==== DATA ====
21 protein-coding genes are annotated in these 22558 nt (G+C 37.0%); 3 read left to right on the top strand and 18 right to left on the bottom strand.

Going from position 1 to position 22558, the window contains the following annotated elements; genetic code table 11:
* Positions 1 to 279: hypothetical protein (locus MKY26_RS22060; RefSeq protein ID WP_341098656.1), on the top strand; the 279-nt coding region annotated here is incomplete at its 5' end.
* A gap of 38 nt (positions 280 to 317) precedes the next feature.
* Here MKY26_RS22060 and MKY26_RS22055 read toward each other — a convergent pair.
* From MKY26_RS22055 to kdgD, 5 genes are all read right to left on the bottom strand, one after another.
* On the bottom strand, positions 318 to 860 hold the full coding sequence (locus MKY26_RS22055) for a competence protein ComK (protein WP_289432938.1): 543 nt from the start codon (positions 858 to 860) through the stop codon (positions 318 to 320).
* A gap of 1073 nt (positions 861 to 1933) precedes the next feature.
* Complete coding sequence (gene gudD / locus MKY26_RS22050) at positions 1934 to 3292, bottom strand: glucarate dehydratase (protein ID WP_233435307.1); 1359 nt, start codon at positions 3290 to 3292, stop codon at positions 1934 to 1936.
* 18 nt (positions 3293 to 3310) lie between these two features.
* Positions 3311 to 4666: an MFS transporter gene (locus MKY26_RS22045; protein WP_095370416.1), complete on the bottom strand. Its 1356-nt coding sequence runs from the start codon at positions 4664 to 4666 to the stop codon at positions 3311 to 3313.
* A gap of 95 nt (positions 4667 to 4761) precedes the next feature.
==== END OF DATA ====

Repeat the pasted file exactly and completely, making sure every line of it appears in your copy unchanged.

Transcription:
21 protein-coding genes are annotated in these 22558 nt (G+C 37.0%); 3 read left to right on the top strand and 18 right to left on the bottom strand.

Going from position 1 to position 22558, the window contains the following annotated elements; genetic code table 11:
* Positions 1 to 279: hypothetical protein (locus MKY26_RS22060; RefSeq protein ID WP_341098656.1), on the top strand; the 279-nt coding region annotated here is incomplete at its 5' end.
* A gap of 38 nt (positions 280 to 317) precedes the next feature.
* Here MKY26_RS22060 and MKY26_RS22055 read toward each other — a convergent pair.
* From MKY26_RS22055 to kdgD, 5 genes are all read right to left on the bottom strand, one after another.
* On the bottom strand, positions 318 to 860 hold the full coding sequence (locus MKY26_RS22055) for a competence protein ComK (protein WP_289432938.1): 543 nt from the start codon (positions 858 to 860) through the stop codon (positions 318 to 320).
* A gap of 1073 nt (positions 861 to 1933) precedes the next feature.
* Complete coding sequence (gene gudD / locus MKY26_RS22050) at positions 1934 to 3292, bottom strand: glucarate dehydratase (protein ID WP_233435307.1); 1359 nt, start codon at positions 3290 to 3292, stop codon at positions 1934 to 1936.
* 18 nt (positions 3293 to 3310) lie between these two features.
* Positions 3311 to 4666: an MFS transporter gene (locus MKY26_RS22045; protein WP_095370416.1), complete on the bottom strand. Its 1356-nt coding sequence runs from the start codon at positions 4664 to 4666 to the stop codon at positions 3311 to 3313.
* A gap of 95 nt (positions 4667 to 4761) precedes the next feature.